More than 2 million cars will be forced off the road “largest and most significant recall in the nation’s history” as a result of faulty and potentially deadly airbags.
The federal government issued a compulsory recall for all vehicles fitted with faulty Takata airbags, following concerns about a defect that can cause them to explode and propel shrapnel into drivers and passengers.
“The recall will force manufacturers, dealers and other suppliers to ensure that all dangerous Takata airbags are located and replaced as quickly as possible,” Assistant Minister to the Treasurer Michael Sukkar said.
“Priority will be given to airbags assessed as high risk, based on the following factors, aged, particularly where it’s over six years of age, location of the vehicle, particularly in areas of high heat and humidity, and the location of the airbag within the vehicle.”
Ford, GM Holden, Meredes-Benz, Tesla, Jaguar, Land Rover, Volkswagen, Audi and Skoda had been added to a compulsory list, with manufacturers required to provide details of the models affected to the ACCC by April 3.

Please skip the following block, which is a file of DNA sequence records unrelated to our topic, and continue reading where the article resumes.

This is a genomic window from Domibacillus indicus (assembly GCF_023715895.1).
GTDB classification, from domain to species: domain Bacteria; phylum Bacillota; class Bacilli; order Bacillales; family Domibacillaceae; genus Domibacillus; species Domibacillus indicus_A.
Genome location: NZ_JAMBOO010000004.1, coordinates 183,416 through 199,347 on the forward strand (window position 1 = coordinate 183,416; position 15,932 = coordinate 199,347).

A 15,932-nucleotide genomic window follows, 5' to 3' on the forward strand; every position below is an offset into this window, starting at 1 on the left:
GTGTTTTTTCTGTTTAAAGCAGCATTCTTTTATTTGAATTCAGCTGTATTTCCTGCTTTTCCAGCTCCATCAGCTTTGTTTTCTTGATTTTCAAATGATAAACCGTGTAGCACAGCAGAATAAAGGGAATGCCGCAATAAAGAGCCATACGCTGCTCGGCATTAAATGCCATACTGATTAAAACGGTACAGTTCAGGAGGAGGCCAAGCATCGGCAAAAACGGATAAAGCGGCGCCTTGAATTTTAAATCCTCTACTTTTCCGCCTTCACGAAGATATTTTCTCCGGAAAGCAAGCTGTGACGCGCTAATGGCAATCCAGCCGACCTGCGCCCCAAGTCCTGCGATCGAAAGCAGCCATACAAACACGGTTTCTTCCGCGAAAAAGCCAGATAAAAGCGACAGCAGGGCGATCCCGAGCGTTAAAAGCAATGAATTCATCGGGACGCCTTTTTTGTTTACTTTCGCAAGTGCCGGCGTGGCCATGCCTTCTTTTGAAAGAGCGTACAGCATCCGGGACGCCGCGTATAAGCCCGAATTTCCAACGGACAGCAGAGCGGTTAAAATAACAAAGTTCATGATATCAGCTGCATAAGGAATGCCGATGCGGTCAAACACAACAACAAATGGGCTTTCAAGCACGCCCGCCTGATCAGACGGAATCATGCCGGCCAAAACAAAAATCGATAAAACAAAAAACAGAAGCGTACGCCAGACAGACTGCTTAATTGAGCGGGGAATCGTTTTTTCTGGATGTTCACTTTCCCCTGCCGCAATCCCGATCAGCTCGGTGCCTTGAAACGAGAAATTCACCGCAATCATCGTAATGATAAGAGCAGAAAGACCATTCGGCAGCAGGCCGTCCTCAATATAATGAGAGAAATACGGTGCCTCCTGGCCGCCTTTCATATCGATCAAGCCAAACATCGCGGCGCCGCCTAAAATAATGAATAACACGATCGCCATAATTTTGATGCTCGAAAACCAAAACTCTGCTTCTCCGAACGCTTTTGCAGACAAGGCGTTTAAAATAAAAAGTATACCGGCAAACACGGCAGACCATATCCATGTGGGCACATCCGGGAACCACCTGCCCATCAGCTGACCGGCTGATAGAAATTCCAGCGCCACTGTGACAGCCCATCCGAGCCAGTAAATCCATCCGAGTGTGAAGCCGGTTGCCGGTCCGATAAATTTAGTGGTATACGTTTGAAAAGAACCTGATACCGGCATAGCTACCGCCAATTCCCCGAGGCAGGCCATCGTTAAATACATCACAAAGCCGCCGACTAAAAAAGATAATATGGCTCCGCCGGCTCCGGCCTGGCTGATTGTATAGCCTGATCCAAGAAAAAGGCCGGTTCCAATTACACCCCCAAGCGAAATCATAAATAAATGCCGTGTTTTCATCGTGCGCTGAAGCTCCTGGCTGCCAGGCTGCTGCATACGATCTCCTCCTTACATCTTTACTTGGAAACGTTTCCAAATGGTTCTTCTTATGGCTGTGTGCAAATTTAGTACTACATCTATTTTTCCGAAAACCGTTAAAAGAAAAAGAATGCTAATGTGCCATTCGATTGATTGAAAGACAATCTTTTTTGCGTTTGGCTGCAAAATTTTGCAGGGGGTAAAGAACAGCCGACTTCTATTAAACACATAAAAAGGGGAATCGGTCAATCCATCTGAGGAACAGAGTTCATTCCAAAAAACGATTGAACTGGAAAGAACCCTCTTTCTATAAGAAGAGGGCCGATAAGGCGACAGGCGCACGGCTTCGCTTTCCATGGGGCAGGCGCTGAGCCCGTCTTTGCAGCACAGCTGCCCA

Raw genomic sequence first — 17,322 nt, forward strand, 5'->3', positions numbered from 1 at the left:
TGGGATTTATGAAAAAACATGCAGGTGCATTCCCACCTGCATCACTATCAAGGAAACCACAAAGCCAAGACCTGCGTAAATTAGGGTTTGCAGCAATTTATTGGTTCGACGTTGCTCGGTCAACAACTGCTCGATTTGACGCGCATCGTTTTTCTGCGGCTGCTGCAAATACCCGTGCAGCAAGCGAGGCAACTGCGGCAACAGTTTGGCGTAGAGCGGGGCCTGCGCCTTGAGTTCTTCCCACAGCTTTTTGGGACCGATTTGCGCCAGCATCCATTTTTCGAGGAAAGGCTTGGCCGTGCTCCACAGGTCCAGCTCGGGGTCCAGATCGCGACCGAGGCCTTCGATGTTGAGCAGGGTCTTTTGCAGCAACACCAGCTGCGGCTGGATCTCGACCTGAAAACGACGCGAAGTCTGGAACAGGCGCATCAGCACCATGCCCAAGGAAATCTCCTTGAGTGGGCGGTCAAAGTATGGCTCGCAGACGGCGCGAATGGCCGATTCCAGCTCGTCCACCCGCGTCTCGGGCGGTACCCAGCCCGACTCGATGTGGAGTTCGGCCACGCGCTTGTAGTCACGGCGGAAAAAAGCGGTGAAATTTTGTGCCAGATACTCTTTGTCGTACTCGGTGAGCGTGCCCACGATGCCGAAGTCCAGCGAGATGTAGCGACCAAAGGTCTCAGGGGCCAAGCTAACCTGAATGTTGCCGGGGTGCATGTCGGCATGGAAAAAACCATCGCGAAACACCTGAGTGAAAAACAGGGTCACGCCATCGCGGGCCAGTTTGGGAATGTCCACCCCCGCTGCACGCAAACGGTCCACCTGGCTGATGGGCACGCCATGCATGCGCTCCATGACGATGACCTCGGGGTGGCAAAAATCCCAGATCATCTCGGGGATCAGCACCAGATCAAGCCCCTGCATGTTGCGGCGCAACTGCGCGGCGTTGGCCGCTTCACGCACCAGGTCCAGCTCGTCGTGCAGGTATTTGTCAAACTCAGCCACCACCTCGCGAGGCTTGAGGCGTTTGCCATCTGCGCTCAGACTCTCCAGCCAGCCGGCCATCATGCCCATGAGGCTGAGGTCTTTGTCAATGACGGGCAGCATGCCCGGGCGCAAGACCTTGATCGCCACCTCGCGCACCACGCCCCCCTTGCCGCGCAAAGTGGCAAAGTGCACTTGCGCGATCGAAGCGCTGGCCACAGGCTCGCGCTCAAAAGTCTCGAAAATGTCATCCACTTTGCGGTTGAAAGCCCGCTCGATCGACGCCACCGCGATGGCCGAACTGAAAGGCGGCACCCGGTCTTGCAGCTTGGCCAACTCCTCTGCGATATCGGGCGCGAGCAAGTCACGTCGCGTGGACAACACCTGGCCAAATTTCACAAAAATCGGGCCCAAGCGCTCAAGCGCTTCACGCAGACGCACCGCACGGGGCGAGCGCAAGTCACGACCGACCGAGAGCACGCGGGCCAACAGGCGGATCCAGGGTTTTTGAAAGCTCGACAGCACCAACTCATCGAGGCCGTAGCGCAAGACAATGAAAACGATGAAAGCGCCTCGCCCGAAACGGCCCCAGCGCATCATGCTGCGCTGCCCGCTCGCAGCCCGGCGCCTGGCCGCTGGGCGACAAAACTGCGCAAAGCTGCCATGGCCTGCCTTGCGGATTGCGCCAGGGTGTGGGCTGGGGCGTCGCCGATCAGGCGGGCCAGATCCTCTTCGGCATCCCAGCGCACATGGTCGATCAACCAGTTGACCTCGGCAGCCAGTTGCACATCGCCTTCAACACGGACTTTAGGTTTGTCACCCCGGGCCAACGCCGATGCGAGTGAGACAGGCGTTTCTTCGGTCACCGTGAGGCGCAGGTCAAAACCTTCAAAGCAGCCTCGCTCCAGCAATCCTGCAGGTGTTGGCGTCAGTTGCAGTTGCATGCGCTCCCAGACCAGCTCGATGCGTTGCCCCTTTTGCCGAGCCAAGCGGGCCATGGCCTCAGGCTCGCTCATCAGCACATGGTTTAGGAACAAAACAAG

The brands join BMW, Chevrolet, Dodge, Ferrari, GMC, Honda, Jeep, Lexus, Mazda, Mitsubishi, Nissan, Subaru, Toyota, Volvo and Hino Trucks, which were subjected to a voluntary recall in 2017.
The Takata airbags have been linked to more than 23 deaths and 230 injuries around the world.
In Australia, a 58-year-old Sydney man died as a result of shrapnel from the driver’s airbag in his Honda CR-V in July, while a 21-year-old woman in the Northern Territory suffered head injuries when the Takata airbag in her Toyota RAV4 ruptured after a crash in April.
Mr Sukkar said the voluntary call had not been enough.
“I’ve agreed with this recommendation because the previous voluntary recall has not been satisfactory overall, and it’s the safety of all Australians which is the first priority of this government ,” he said.
ACCC chairman Rod Sims said people who had replaced their airbags during the voluntary recall would need to check to see if their car was listed under the new recall, because faulty Takata airbags were replaced with the same brand in some cases.
It would delay the risk of the airbag exploding.
“What I want to stress here is that not all the…airbags are dangerous now,” Mr Sims said.
All affected airbags must be replaced by December 31 2020.